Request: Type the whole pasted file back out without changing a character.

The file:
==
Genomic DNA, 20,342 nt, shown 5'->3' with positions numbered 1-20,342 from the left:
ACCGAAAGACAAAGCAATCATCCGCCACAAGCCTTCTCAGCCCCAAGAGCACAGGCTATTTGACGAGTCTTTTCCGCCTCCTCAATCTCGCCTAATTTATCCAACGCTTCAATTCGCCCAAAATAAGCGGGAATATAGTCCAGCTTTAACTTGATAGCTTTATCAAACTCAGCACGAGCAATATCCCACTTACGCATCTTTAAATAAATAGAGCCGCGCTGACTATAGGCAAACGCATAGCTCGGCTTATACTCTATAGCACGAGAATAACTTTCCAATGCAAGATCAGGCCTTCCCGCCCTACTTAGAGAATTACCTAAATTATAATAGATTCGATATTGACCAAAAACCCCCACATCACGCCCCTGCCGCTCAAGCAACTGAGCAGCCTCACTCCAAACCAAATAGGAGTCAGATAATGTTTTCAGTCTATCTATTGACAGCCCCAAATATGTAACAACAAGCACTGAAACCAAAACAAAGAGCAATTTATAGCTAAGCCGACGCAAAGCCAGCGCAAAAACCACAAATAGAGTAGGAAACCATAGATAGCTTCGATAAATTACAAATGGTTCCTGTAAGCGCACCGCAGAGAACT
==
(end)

Genomic DNA, 20,342 nt, shown 5'->3' with positions numbered 1-20,342 from the left:
ACCGAAAGACAAAGCAATCATCCGCCACAAGCCTTCTCAGCCCCAAGAGCACAGGCTATTTGACGAGTCTTTTCCGCCTCCTCAATCTCGCCTAATTTATCCAACGCTTCAATTCGCCCAAAATAAGCGGGAATATAGTCCAGCTTTAACTTGATAGCTTTATCAAACTCAGCACGAGCAATATCCCACTTACGCATCTTTAAATAAATAGAGCCGCGCTGACTATAGGCAAACGCATAGCTCGGCTTATACTCTATAGCACGAGAATAACTTTCCAATGCAAGATCAGGCCTTCCCGCCCTACTTAGAGAATTACCTAAATTATAATAGATTCGATATTGACCAAAAACCCCCACATCACGCCCCTGCCGCTCAAGCAACTGAGCAGCCTCACTCCAAACCAAATAGGAGTCAGATAATGTTTTCAGTCTATCTATTGACAGCCCCAAATATGTAACAACAAGCACTGAAACCAAAACAAAGAGCAATTTATAGCTAAGCCGACGCAAAGCCAGCGCAAAAACCACAAATAGAGTAGGAAACCATAGATAGCTTCGATAAATTACAAATGGTTCCTGTAAGCGCACCGCAGAGAACT